These are the blades that we use on our Timberking 1600, a pretty great sawmill that we are still learning all the tricks to:
We got in some more Long Leaf pine posts that we re-milled into veneers to make our hollow reclaimed wood ceiling beams. Last Saturday, we had some bad luck with blades that we thought were still sharp, but were just gunked up with sawdust and pitch from the pine we are cutting. So last week I soaked one blade in mineral spirits each night, and cleaned it off in the morning. But we just couldn’t get a straight cut with these blades, so we sent them out for resharpening, which requires you to fold the blade up and secure it with a zip tie or wire for shipping. If you, like me, have never really messed with replaceable sawmill blades, then this will help you when you find yourself folding a 14 foot saw blade.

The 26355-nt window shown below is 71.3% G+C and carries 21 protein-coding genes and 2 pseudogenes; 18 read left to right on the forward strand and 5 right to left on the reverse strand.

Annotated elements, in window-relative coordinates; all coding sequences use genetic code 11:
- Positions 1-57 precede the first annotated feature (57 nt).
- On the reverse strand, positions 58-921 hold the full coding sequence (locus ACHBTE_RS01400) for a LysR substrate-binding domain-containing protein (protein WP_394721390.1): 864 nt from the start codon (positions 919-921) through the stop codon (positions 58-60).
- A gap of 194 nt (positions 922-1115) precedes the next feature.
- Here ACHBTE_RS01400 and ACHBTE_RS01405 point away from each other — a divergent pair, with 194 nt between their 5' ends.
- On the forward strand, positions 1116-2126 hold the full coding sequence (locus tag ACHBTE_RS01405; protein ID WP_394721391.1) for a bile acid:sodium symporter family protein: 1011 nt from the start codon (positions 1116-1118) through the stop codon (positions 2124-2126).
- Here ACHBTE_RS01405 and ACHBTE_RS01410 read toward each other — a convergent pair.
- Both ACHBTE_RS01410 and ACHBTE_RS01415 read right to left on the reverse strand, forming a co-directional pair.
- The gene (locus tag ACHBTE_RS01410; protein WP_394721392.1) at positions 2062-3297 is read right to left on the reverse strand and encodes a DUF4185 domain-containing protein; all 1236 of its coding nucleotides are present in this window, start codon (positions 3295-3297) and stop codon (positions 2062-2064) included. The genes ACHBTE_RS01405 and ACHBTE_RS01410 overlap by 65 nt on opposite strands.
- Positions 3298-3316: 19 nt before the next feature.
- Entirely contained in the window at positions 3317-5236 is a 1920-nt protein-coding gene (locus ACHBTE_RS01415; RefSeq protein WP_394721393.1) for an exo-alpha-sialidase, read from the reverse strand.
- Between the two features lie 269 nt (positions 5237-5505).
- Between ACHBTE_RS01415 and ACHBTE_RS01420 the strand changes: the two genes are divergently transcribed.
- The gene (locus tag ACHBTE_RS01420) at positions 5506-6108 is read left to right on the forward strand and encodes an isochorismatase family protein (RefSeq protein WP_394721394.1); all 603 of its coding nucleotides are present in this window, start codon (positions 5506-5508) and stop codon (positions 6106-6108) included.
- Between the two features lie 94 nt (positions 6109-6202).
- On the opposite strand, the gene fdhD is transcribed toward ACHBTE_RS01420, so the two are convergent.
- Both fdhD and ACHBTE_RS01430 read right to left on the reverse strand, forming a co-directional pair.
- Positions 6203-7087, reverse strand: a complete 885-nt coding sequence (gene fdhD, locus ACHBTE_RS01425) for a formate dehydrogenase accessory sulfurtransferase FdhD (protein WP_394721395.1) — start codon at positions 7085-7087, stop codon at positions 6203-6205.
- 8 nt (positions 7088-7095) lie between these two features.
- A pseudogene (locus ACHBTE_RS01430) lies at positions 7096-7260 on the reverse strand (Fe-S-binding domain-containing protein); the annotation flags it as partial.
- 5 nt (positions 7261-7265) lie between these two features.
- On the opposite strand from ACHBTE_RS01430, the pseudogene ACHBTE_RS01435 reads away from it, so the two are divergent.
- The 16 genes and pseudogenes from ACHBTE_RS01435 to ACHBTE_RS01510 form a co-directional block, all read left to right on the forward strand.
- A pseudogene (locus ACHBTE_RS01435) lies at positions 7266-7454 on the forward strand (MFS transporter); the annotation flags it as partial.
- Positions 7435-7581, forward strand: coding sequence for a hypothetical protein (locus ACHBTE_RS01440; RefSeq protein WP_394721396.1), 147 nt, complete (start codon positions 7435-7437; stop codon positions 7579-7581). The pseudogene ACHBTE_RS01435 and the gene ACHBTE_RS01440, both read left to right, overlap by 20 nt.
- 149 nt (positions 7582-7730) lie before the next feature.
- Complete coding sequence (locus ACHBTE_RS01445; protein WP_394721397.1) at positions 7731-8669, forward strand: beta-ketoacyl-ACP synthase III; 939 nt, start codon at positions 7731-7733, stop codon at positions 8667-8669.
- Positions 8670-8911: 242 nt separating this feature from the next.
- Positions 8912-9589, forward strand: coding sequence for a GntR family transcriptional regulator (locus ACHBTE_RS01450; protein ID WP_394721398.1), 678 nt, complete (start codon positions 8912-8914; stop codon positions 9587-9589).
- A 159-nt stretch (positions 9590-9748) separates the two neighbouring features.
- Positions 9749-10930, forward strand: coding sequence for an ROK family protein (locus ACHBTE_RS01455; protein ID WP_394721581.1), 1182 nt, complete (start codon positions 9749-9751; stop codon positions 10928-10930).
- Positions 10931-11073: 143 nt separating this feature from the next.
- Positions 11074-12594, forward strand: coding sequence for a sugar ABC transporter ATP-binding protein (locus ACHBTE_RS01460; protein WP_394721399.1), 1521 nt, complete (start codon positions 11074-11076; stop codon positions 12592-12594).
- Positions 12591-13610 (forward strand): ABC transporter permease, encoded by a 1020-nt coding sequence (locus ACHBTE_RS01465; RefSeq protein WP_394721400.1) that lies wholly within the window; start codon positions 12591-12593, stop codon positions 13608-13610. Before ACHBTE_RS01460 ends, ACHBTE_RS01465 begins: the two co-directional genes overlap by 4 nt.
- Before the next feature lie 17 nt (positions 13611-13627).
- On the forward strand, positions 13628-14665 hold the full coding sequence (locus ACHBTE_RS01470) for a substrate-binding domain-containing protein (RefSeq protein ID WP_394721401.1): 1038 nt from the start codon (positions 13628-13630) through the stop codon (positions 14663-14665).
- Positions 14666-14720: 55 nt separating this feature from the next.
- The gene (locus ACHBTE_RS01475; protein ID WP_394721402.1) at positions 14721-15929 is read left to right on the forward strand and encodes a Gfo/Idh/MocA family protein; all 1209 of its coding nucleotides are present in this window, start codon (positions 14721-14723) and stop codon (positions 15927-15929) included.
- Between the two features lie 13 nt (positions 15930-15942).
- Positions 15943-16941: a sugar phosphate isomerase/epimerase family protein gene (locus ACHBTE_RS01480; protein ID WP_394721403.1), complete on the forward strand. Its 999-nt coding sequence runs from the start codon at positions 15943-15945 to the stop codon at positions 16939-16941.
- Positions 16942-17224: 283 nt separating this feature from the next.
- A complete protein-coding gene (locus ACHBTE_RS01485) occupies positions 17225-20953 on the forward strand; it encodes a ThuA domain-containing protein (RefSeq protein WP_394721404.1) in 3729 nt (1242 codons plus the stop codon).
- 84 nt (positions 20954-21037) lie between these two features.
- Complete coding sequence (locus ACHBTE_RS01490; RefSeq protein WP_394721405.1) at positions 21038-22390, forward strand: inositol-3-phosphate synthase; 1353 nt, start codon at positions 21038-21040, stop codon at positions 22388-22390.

Today I learned that folding a blade, if you don’t know the right technique, can be pretty tricky. I tried to hold the blade down on the ground with my foot, and then sort of wrestle it into the tri-folded shape. This worked some of the time, but more often I ended up with a blade pretzel that would whip me across the arms. After snapping myself on the arm a couple of times, I watched the video on folding blades on the DVD that came with our Timberking sawmill. Like everything in a woodshop, blade folding is almost impossible if you don’t know the right technique. If you guess, you will probably guess wrong.
Trying to wrestle the blade into shape.
Here is how you fold a 14 foot sawmill blade (wear gloves!)
- Hold blade out horizontally, with your palms facing outwards:
- Turn your wrists in:
- And catch the end of the blade folding towards you and finish the fold:
- Then secure the blades with a zip tie:
- And you are ready to store or ship your blades!